Since arriving, the Oakville, Ont., native has led the team in scoring, with 12 goals in 22 games in an Adirondack uniform. Including his two scores in Syracuse, his 14 goals are one off the league lead.
Equally important has been Legein's all-around play.
"Stefan has a terrific work ethic, and he's the type of player you can count on to bring the same level of intensity every night," said Phantoms head coach Greg Gilbert, who also coached Legein for two seasons in Mississauga. "You always know what you're going to get out of him.
"He's scored consistently and had some big games for us offensively so far. But, he probably doesn't get enough credit for how well he plays away from the puck. He's been very strong defensively, too."
"It's always fun to score, but some nights I'm asked to play more of a shutdown role," he said. "And, you know, I love that, shadowing the other team's top scorer. In a way, there's even less pressure: you don't have to even show up on the score sheet to have a great game.
"It's very rewarding. Whatever the role, I'd embrace it. Having played for Coach Gilbert before, that made it a very easy transition for me coming in here. I knew his system and what to expect, in general."
Overall, it's been a bumpy ride for the Phantoms this season. The team presently sits in sixth place in the seven-team East Division, with a record of 13-13-2-0, although they are just three points out of a playoff position and hve played the fewest games (28) of any team in the league.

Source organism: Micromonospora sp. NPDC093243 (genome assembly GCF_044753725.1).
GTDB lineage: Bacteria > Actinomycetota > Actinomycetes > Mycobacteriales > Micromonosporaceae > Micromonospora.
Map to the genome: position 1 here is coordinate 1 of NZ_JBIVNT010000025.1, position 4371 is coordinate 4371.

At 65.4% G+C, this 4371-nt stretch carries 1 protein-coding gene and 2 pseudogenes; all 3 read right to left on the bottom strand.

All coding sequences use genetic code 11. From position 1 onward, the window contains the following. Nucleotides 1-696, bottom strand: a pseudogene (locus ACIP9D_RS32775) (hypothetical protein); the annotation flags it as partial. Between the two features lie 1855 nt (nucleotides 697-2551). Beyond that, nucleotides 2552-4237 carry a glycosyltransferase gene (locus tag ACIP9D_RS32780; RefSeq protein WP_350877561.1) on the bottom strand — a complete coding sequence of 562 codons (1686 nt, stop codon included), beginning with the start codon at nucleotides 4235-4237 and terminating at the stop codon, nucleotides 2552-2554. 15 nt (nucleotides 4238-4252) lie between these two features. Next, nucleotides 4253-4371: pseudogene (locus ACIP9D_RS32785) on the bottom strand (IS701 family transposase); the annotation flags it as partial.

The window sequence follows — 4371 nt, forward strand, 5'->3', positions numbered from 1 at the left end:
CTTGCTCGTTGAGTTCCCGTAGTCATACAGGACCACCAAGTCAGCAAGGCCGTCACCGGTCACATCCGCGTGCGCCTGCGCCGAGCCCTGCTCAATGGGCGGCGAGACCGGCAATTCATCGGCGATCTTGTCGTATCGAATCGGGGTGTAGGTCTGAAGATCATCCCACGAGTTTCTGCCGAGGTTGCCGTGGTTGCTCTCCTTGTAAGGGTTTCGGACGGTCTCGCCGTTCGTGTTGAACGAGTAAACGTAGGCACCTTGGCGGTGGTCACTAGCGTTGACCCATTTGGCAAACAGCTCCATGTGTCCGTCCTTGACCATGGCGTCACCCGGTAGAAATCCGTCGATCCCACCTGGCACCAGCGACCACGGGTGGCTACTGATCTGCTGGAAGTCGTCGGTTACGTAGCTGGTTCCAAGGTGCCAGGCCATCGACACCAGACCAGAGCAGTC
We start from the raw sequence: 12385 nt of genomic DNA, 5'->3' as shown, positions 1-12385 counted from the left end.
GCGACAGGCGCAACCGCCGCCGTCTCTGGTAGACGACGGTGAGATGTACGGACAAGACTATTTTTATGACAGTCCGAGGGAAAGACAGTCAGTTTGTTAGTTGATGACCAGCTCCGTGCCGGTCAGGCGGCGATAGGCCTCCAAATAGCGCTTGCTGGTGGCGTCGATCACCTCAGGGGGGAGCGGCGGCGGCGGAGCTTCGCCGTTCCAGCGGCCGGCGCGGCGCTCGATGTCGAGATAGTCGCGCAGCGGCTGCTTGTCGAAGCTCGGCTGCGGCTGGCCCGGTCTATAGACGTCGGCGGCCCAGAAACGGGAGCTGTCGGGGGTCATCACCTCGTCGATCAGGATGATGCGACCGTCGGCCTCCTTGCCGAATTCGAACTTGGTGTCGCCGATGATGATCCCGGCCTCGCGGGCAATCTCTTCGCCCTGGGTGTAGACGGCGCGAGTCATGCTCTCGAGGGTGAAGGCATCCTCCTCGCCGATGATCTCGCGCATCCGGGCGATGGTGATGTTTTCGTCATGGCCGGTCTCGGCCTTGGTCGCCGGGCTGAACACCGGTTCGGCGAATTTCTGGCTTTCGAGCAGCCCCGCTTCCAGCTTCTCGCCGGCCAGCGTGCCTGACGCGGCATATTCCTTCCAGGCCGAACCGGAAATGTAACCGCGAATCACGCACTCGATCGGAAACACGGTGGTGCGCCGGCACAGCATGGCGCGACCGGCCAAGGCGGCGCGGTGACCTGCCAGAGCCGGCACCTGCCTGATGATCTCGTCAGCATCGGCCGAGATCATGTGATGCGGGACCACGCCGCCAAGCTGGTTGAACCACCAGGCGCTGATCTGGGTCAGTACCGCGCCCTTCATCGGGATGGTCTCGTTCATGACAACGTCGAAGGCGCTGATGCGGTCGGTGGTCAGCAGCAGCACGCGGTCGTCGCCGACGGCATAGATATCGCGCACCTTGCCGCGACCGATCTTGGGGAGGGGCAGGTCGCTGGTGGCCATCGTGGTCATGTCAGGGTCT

"We've had our struggles, but we also feel we're still coming together and getting better with every game," Legein said. "It takes time, and patience. Because of the [recalls], Coach Gilbert has had to reshuffle the lineup constantly. I've played with just about every combo of forwards on the team, but that's also helped us all develop chemistry with each other.
"One night, I'm playing with [Jon] Matsumoto and [Patrick] Maroon. The next night, I'm with Jared Ross and Andreas Nodl, then back to Matsumoto's line. But it's been a great experience coming here with a great group of guys.
"I feel like this is some of the most fun I've ever had playing hockey, even though I've only been here for about two months. One thing I want everyone to know is that I never lost my passion for this game. This is what I do, and I love every minute of it."
Of course, every player's goal is to eventually make it to the NHL, and Legein is no different.
"As I said, he has a great work ethic. He really puts in the time and is dedicated to getting better," said Gilbert. "With that kind of drive and his talent, sure, he has the chance to make himself into an NHL player. He's still young, and this is his first full pro season, so it's going to take some time."
Added Legein: "For sure, that's something I'm always working toward. I know I need to get a little stronger, continue to refine my game. It would be great to play with Claude [Giroux] again. I also played briefly with Dan Carcillo in Mississauga and against James van Riemsdyk at the World Juniors.
"That's my long term goal, to impress the Flyers enough and get a chance. But for now, I'm focused on helping the Phantoms in any way I can and getting us into contention for the Calder Cup."